LGBTQ disaster preparedness: What to remember
With Hurricanes Harvey and Irma hitting the US, and the possibility of more storms that could threaten the country, here are some reminders on LGBTQ disaster preparedness.
While the LGBTQ community needs to consider important things to do to prepare against natural disasters (or any other public health emergencies), there are some things that are unique to our needs and circumstances.
For example, LGBT youth experience higher rates of homelessness, which makes them more difficult to reach during emergencies.
On the other hand, it’s more likely that LGBT seniors are living isolated and have family members around as compared to other seniors. Because of this, they may need to additional assistance.
Meanwhile, many LGBTQ couples and families still don’t have legally recognized relationships so first responders may not recognize these relationships during an emergency.
Also, transgender people may not be able to access shelter that’s matched to their affirmed gender identity or they don’t receive culturally sensitive health care.
Last of all, it’s been documented that some LGBT people are wary of first responders and health care systems because of prior discriminatory experience.
So what should LGBTQ people do before, during, and after natural disaster emergencies?
LGBTQ disaster preparedness: Get ready for anything
Those who live in hurricane areas know the best way to survive hurricane season is to always be prepared.
That means putting together the standard preparedness kit for your basic survival needs. However, you also need to ensure your kit takes into account your specific health and legal needs, especially as a transgender person.
For example, transgender people were subjected to harassment after Hurricane Katrina hit as they had a difficult time accessing emergency services and shelters because of their gender identity and expression.
Some were even arrested and went to jail because they used gender-appropriate showers in shelter facilities.
Meanwhile, others forgot important items like hormones and cosmetics.
That’s why it’s important to ensure you have a disaster plan and your hurricane preparedness kit. Also get your medical, documentation and other personal items that you need, as well as important contact information.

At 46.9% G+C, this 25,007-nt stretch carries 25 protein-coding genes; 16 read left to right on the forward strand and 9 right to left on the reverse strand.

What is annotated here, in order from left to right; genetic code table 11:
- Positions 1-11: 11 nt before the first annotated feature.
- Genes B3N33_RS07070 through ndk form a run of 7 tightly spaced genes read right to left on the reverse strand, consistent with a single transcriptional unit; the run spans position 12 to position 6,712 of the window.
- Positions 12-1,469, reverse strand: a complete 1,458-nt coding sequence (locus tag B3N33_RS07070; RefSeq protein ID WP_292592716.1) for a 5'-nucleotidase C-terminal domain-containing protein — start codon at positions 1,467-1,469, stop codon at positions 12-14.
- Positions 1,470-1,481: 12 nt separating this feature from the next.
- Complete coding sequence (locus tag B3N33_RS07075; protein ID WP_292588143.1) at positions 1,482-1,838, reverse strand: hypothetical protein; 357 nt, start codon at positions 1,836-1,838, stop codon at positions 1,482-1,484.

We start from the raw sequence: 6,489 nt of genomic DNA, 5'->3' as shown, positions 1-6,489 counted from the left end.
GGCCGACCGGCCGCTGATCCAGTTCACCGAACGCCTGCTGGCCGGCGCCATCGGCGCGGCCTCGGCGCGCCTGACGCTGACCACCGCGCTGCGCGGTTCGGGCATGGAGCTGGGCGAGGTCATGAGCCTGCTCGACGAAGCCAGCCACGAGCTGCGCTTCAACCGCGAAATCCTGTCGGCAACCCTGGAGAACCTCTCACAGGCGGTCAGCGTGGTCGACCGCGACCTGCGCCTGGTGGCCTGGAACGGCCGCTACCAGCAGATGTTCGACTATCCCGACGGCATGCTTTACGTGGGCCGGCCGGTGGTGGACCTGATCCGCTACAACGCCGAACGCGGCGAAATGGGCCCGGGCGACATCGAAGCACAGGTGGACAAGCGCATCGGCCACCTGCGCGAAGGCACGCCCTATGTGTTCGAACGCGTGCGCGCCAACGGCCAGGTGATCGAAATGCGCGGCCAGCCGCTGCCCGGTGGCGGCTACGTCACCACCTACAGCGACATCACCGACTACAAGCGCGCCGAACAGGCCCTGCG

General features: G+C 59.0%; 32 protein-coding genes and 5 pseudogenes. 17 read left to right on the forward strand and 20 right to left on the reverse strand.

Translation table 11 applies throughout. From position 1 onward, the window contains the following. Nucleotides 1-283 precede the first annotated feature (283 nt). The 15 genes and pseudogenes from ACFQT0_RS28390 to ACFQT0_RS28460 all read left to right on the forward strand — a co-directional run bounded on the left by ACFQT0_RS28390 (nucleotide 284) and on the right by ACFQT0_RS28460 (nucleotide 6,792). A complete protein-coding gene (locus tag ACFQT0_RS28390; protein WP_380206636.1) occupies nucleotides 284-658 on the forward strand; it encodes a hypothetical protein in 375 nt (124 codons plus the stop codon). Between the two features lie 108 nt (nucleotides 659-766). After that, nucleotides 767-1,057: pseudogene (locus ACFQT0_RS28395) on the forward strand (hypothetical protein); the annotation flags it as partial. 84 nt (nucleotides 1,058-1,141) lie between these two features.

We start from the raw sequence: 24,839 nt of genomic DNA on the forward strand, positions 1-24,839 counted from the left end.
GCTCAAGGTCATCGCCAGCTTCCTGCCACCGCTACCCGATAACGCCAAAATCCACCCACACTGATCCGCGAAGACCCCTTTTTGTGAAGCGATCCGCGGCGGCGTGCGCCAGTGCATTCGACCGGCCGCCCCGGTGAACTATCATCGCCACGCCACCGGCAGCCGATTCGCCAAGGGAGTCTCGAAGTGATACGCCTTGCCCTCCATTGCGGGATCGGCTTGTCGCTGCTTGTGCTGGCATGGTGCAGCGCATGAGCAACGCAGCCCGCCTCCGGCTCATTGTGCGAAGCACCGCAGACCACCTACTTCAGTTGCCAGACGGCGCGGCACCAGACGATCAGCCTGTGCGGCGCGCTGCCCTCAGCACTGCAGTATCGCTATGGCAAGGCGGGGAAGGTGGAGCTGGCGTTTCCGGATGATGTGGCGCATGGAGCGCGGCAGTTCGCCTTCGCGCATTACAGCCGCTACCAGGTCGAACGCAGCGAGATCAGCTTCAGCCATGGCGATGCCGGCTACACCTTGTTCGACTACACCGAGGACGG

LGBTQ disaster preparedness: Make plans for disasters
Future planning will ensure that you and your loved ones know what to during an emergency. This means making up a detailed plan that includes:
1. A neighborhood meeting place
2. An out-of-town meeting place
3. Emergency contact numbers
4. Work and school numbers
Gathering important documents and putting them in a safe place is essential, given if your family lives in a state that doesn’t recognize second-parent or joint adoption, nor marriage equality.
Even if you and your partner are legally recognized, you may have to travel somewhere that doesn’t recognize that relationship.
To this end, keep five copies of your legal documents and do the following:
1. Put one copy in a safe place at home
2. Put one copy in a thumb drive for easy access
3. Keep one copy in your disaster kit
4. Keep one copy in a safety deposit box at your local bank or a friend’s house
5. Email the last copy to yourself or saved in online storage
These documents may range from your marriage/domestic partner/civil union license to your adoption decrees and your birth certificates.
Also make sure you have documents of your wills, powers of attorney, and living will/advanced directive.
For transgender people, they should have the following:
1. Court orders for name and/or gender change
2. Identification, including passport (a letter from your therapist or doctor if you don’t have identification matching your gender)
LGBTQ disaster preparedness: Your emergency kit
With regard to emergency kits, it’s highly recommended that you prepare the following:
1. Water and non-perishable food for at least three days
2. A warm blanket
3. Clothing that includes rain gear and sturdy shoes
4. First aid kit, prescription medications (including hormones), extra glasses
5. Toiletries, hygiene items, moisture wipes
6. Flashlight and extra batteries
7. Local maps
8. Battery operated radio (also extra batteries)
9. Cell phone with chargers, inverter, or solar charger
10. Cash or traveler’s checks and change
11. Manual can opener for food
12. Toys, books, and games (if you have kids)
13. A waterproof container or watertight resealable plastic bag for your important documents
14. Tools (such as a wrench or pliers) to turn off utilities)
15. Dust mask, plastic sheeting, and duct tape
16. Filled vehicle fuel tanks
17. Baby care items (if you have a baby)
18. Pet care items (if you have pets)
19. Other medical like copies of prescriptions, syringes, alcohol swabs, etc. for required injectable medications, and dilators
Check out this website for further details of your kit: www.ready.gov/basic-disaster-supplies-kit
Transgender peoples may also need the following:
3. Binding, packing e(e.g. ace bandages, gaffs, packies”)
LGBTQ disaster preparedness: Who to call
Here are some numbers you may need to have to help you out during an emergency:
Lambda Legal National Help Desks:
Toll free: (866) 542-8336
Dallas: (214) 219-8585
Atlanta: (404) 897-1880
National Center for Transgender Equality: (202) 642-4542, firstname.lastname@example.org.
Family Equality Council: (617) 502-8700
FEMA Helpline: 1(800)621-3362
Check out more information at the National Weather Service’s Hurricane Awareness:
Of course, you can still call 911 if you have a medical emergency or need immediate attention.
For other information, you can check your local LGBTQ organization near you.